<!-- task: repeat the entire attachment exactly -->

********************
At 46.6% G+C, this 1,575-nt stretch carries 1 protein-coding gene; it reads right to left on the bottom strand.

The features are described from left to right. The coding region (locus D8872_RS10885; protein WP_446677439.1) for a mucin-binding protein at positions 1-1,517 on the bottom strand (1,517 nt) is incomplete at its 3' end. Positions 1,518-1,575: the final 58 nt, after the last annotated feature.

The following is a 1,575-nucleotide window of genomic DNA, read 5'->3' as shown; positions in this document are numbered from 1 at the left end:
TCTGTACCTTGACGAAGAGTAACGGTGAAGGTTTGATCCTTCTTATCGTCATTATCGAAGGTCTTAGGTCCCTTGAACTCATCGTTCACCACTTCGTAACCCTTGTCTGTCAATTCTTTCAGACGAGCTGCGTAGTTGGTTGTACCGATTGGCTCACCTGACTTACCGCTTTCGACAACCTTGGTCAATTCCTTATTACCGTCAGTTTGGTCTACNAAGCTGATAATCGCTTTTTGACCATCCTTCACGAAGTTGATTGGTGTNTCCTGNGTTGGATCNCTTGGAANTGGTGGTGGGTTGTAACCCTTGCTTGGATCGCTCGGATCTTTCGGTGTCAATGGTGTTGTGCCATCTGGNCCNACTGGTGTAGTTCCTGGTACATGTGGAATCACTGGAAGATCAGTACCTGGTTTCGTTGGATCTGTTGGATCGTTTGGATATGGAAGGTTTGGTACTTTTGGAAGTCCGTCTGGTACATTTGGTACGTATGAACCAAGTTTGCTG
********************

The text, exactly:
At 46.6% G+C, this 1,575-nt stretch carries 1 protein-coding gene; it reads right to left on the bottom strand.

The features are described from left to right. The coding region (locus D8872_RS10885; protein WP_446677439.1) for a mucin-binding protein at positions 1-1,517 on the bottom strand (1,517 nt) is incomplete at its 3' end. Positions 1,518-1,575: the final 58 nt, after the last annotated feature.

The following is a 1,575-nucleotide window of genomic DNA, read 5'->3' as shown; positions in this document are numbered from 1 at the left end:
TCTGTACCTTGACGAAGAGTAACGGTGAAGGTTTGATCCTTCTTATCGTCATTATCGAAGGTCTTAGGTCCCTTGAACTCATCGTTCACCACTTCGTAACCCTTGTCTGTCAATTCTTTCAGACGAGCTGCGTAGTTGGTTGTACCGATTGGCTCACCTGACTTACCGCTTTCGACAACCTTGGTCAATTCCTTATTACCGTCAGTTTGGTCTACNAAGCTGATAATCGCTTTTTGACCATCCTTCACGAAGTTGATTGGTGTNTCCTGNGTTGGATCNCTTGGAANTGGTGGTGGGTTGTAACCCTTGCTTGGATCGCTCGGATCTTTCGGTGTCAATGGTGTTGTGCCATCTGGNCCNACTGGTGTAGTTCCTGGTACATGTGGAATCACTGGAAGATCAGTACCTGGTTTCGTTGGATCTGTTGGATCGTTTGGATATGGAAGGTTTGGTACTTTTGGAAGTCCGTCTGGTACATTTGGTACGTATGAACCAAGTTTGCTG